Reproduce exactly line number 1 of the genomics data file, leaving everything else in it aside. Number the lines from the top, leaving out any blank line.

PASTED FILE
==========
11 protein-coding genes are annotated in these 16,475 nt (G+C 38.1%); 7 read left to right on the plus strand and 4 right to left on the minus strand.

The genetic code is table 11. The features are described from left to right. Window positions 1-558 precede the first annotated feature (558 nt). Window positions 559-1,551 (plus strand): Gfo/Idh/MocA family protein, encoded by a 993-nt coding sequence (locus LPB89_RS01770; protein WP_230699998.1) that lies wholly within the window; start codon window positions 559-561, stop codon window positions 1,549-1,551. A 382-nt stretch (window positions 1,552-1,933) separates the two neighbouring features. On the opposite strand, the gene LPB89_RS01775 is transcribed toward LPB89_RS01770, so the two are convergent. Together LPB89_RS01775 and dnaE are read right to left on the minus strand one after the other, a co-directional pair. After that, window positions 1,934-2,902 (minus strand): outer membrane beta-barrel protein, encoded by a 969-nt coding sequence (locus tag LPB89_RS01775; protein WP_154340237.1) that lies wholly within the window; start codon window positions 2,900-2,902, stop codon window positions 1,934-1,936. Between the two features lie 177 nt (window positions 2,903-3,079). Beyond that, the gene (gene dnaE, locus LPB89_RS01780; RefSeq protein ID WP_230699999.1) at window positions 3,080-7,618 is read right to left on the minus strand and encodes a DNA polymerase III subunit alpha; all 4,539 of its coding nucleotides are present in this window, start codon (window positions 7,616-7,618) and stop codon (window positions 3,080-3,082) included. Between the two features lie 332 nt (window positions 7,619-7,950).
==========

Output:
11 protein-coding genes are annotated in these 16,475 nt (G+C 38.1%); 7 read left to right on the plus strand and 4 right to left on the minus strand.